Four Paths For the Future

This post describes four possible paths forward towards significant improvement for the school system.


Thank you

By Jal Mehta As we close the blog, I wanted to thank everyone involved. Elizabeth Rich at Education Week was really important in seeing the potential for this kind of venture, the contributors did their part by laying out a wide range of potential visions, and the commenters have greatly enriched the conversation in their contributions. Helen Malone did great work in administering the blog, as well as writing a post. Thanks also to the Hewlett and Spencer Foundations for funding this work. A couple of programming notes: There will be an online chat in a couple weeks with Bob ...


Trusting the People Who Do the Work

This post suggests we need to devolve trust from feds and states to districts, from districts to schools, from schools to teachers, and from teachers to students.


Are We on the Wrong Path?

This post looks at international evidence and poses a strong challenge to the American approach to school reform.


What Can the Federal Government Do Well?

This piece offers a quick sketch of what the federal government is well positioned to do in education.


Bolder, Broader Action: Strategies for Closing the Poverty Gap

The inclusion of wraparound services is pragmatic approach to long unaddressed problems in the lives of children, problems that routinely interfere with learning. It's high time that we, as educators, recognize these problems and begin to get more active in working with others to solve them as they constitute such a threat to our achieving our educational aspirations. We must maintain our commitment to high expectations, regular assessments, and accountability. However, we must face up to those factors which are undermining our best instructional intentions.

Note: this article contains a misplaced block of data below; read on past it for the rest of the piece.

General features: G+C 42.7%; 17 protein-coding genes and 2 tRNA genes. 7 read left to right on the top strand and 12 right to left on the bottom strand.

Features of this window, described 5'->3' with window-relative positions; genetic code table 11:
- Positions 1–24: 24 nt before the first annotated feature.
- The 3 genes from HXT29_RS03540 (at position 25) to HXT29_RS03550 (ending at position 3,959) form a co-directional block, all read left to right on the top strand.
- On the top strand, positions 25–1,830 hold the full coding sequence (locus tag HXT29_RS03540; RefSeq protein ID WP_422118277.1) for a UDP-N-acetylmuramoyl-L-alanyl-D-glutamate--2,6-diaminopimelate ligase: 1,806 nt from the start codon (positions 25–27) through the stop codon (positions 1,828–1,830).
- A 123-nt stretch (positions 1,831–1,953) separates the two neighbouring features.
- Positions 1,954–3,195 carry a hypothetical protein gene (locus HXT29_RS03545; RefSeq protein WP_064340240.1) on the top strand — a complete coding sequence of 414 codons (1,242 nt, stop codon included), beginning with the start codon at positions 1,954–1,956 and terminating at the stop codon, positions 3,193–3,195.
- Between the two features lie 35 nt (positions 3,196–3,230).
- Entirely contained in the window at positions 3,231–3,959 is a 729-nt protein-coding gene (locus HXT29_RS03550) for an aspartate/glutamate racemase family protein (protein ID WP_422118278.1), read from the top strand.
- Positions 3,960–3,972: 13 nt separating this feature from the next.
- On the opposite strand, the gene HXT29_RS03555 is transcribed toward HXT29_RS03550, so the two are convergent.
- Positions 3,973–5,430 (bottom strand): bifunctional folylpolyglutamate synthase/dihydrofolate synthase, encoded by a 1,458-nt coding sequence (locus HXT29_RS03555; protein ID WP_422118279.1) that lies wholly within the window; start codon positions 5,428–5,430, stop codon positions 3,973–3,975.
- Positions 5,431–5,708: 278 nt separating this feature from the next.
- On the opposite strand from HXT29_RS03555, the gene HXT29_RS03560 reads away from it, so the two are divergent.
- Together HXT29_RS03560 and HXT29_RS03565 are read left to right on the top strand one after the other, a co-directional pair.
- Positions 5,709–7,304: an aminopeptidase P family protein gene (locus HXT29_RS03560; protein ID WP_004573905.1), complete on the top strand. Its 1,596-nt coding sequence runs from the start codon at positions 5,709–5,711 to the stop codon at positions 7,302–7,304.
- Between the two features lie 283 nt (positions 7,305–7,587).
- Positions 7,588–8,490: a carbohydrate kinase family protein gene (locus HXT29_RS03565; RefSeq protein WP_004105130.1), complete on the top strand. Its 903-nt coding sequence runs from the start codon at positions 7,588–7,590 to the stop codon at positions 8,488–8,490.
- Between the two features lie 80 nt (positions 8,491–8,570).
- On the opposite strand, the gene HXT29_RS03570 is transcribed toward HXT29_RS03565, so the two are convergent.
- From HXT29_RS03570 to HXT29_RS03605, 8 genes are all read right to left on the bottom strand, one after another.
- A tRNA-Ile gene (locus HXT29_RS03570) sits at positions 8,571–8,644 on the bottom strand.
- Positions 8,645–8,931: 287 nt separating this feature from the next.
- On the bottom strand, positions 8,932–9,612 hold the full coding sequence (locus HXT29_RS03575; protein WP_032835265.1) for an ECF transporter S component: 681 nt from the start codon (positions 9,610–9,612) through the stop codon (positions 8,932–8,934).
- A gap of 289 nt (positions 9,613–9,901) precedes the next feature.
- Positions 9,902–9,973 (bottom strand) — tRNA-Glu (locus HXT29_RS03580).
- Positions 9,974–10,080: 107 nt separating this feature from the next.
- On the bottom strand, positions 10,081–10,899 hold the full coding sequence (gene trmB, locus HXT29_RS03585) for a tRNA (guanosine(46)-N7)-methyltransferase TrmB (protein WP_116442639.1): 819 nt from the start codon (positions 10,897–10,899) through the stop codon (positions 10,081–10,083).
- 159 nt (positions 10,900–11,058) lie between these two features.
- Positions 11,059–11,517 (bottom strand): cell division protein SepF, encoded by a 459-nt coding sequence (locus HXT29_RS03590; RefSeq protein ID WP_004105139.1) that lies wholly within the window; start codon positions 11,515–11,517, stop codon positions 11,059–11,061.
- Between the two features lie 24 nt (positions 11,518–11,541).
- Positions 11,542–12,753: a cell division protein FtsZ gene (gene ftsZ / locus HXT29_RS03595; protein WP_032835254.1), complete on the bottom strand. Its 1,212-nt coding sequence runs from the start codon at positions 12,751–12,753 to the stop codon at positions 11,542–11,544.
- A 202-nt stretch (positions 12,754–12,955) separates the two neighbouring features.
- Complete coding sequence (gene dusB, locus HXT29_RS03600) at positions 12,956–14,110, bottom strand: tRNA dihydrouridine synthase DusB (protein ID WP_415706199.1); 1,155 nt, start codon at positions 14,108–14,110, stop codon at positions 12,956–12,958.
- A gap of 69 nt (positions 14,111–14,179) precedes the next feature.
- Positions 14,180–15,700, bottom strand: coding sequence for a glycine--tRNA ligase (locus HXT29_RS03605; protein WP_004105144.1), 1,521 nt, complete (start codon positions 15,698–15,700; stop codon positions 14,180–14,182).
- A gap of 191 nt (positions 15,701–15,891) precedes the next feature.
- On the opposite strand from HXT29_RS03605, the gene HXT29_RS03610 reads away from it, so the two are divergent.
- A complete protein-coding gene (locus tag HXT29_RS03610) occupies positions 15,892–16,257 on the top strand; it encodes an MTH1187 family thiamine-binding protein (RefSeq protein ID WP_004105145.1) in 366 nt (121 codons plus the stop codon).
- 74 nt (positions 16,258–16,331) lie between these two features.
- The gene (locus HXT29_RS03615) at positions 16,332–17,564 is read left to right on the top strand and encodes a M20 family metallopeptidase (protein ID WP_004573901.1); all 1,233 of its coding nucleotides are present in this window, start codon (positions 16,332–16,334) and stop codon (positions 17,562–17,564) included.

Joel Klein and the Bureaucratic Mind

No one, I dare to reckon, has accused Joel Klein of possessing a bureaucratic mindset. Let me be the first. I do so because it is one particular aspect of this mindset--a narrow focus on a designated function and set of institutional tools-- that seduces too many well-intentioned reforms to dismiss the "outside-in" consideration of non-school factors that Paul Reville and I argue in our commentary will be a important tools for social intervention in the future of education reform.


Prove It!

A popular phrase coined a few years back, "schools can't do it alone," suggests that we, as a society, place too high of a burden on our schools to both alleviate all the negative influences that play a role in student learning, such as those associated with poverty, and at the same time, prepare every student to access and graduate from college. For schools feeling pressure to "do it all," having community partners that offer learning opportunities, provide enrichment activities, and engage children and youth in positive developmental experiences seems appealing; however, school-community partnerships continue to be sporadic, and the ...


On Time Horizons and Education Outcomes

I believe that much of our current education policy effort is mistakenly adopting a short-term perspective that inadvertently rewards actions with an immediate impact and discounts actions - the same one that most good parents make -- that may germinate for years before blossoming in very important ways.


Closing the Poverty Gap: The Way Forward for Education Reform

We need to reinvent a child development and education system that is equal to the bold aspirations for student success that we appropriately proclaim for the 21st century. All means all.


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